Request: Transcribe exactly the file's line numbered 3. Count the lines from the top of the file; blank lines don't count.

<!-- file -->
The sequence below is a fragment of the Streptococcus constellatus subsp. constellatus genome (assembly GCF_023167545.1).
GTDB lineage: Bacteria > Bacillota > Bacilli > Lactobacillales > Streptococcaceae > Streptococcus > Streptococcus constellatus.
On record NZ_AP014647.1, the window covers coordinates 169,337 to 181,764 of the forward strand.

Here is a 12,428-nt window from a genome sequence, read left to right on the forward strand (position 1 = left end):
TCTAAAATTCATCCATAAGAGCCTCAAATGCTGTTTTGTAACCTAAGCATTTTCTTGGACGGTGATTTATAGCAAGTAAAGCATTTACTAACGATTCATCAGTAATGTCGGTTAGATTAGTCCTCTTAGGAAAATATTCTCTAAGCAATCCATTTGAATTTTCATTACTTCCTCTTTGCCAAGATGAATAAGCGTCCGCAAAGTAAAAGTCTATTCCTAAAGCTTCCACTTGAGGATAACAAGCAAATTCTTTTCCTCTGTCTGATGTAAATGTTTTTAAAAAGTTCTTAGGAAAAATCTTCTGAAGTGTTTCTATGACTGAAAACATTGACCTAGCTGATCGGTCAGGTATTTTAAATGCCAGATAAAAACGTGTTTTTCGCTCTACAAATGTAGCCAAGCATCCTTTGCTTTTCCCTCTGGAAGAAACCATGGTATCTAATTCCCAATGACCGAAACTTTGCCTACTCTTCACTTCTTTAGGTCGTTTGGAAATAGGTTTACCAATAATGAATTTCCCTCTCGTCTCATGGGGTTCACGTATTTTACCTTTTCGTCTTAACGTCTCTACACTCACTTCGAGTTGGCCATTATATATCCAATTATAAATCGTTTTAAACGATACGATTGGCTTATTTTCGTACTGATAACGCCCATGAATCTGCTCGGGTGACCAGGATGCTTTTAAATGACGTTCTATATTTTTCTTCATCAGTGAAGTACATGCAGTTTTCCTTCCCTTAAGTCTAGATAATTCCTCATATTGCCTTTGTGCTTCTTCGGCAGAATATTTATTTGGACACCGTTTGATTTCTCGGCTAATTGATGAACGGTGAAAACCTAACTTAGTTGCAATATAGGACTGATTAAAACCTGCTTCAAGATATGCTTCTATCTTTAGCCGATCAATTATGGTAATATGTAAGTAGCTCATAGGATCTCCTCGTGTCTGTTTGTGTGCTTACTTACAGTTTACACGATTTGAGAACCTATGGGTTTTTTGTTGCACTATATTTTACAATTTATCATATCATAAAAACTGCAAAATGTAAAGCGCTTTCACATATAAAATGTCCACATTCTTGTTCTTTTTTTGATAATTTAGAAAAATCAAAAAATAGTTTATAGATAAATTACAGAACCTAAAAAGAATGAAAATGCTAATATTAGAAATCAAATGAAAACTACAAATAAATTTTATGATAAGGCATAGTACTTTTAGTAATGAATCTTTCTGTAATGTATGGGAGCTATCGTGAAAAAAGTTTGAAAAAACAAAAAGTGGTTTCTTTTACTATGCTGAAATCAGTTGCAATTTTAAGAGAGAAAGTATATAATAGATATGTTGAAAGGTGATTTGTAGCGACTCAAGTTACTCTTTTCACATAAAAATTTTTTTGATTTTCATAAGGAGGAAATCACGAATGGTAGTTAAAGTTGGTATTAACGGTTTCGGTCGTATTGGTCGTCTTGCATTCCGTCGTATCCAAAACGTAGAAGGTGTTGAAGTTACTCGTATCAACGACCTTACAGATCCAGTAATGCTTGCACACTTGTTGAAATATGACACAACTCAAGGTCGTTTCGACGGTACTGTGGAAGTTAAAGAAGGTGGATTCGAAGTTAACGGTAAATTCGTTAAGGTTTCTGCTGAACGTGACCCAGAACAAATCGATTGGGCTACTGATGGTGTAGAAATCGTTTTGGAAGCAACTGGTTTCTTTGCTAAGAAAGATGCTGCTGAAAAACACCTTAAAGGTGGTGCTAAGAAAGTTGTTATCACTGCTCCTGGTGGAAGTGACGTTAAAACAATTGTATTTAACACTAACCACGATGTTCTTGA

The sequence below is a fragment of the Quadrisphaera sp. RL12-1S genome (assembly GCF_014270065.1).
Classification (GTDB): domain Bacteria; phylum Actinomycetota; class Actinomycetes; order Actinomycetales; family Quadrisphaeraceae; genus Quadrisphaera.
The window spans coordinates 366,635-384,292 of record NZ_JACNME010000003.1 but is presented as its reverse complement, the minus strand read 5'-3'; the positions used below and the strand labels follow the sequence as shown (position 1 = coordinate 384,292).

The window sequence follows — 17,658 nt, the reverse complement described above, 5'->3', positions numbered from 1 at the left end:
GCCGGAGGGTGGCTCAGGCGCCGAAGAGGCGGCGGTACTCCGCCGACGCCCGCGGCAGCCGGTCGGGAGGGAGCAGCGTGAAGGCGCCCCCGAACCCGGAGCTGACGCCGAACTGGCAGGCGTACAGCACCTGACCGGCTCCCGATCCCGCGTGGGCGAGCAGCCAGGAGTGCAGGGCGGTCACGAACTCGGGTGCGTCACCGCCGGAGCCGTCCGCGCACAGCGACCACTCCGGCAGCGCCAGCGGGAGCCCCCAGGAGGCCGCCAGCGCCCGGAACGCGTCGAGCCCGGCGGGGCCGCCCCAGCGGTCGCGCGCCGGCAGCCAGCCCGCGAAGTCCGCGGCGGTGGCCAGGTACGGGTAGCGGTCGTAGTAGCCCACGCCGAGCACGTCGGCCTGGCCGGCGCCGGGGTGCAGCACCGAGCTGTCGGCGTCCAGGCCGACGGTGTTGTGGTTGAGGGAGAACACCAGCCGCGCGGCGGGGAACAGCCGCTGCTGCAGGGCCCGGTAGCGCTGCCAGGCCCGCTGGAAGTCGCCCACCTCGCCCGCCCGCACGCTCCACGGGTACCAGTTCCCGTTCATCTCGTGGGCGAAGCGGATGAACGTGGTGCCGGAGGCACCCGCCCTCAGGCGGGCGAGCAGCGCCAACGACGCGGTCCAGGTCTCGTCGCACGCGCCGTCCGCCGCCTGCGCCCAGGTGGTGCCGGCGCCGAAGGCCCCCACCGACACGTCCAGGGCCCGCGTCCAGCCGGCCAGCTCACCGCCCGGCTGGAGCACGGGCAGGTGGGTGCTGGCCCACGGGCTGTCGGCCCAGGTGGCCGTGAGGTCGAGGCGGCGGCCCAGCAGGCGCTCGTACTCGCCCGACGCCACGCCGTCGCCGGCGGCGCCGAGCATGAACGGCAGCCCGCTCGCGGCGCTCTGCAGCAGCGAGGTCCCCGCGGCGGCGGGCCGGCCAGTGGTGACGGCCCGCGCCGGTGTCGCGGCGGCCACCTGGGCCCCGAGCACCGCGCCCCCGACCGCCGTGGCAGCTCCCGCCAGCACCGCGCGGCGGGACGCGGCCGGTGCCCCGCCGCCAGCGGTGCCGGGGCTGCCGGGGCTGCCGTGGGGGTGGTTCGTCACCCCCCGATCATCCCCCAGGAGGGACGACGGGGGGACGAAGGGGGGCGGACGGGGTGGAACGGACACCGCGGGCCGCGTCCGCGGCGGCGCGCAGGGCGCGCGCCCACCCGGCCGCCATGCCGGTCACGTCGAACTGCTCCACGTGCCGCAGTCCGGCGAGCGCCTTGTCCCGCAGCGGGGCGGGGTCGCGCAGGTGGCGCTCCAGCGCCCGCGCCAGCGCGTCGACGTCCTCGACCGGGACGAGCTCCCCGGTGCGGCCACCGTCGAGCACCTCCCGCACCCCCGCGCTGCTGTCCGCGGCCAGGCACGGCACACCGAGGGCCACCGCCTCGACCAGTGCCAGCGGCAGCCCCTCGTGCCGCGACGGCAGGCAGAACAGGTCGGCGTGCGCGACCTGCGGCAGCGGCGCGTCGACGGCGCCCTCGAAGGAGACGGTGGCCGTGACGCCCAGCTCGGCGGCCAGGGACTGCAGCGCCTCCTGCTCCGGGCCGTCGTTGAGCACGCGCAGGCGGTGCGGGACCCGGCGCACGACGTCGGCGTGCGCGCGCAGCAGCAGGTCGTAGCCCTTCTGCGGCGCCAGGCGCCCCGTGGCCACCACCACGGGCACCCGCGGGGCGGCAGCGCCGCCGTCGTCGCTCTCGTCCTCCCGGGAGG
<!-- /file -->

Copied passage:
On record NZ_AP014647.1, the window covers coordinates 169,337 to 181,764 of the forward strand.